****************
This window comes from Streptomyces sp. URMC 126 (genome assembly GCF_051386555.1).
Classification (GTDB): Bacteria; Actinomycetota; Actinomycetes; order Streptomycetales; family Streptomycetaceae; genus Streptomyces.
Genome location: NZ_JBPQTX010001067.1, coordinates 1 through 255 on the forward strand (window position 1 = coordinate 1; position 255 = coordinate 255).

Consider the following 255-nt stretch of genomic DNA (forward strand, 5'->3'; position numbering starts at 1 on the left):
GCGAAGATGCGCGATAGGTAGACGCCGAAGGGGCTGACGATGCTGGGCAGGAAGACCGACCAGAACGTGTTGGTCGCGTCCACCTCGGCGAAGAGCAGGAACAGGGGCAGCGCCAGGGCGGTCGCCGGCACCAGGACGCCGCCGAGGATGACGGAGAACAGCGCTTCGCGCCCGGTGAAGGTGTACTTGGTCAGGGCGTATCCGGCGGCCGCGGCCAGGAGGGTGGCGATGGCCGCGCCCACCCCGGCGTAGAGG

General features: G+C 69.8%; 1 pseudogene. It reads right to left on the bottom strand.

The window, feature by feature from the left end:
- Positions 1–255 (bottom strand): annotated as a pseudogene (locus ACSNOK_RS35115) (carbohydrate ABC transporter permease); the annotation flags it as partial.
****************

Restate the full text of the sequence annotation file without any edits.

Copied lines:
This window comes from Streptomyces sp. URMC 126 (genome assembly GCF_051386555.1).
Classification (GTDB): Bacteria; Actinomycetota; Actinomycetes; order Streptomycetales; family Streptomycetaceae; genus Streptomyces.
Genome location: NZ_JBPQTX010001067.1, coordinates 1 through 255 on the forward strand (window position 1 = coordinate 1; position 255 = coordinate 255).

Consider the following 255-nt stretch of genomic DNA (forward strand, 5'->3'; position numbering starts at 1 on the left):
GCGAAGATGCGCGATAGGTAGACGCCGAAGGGGCTGACGATGCTGGGCAGGAAGACCGACCAGAACGTGTTGGTCGCGTCCACCTCGGCGAAGAGCAGGAACAGGGGCAGCGCCAGGGCGGTCGCCGGCACCAGGACGCCGCCGAGGATGACGGAGAACAGCGCTTCGCGCCCGGTGAAGGTGTACTTGGTCAGGGCGTATCCGGCGGCCGCGGCCAGGAGGGTGGCGATGGCCGCGCCCACCCCGGCGTAGAGG

General features: G+C 69.8%; 1 pseudogene. It reads right to left on the bottom strand.

The window, feature by feature from the left end:
- Positions 1–255 (bottom strand): annotated as a pseudogene (locus ACSNOK_RS35115) (carbohydrate ABC transporter permease); the annotation flags it as partial.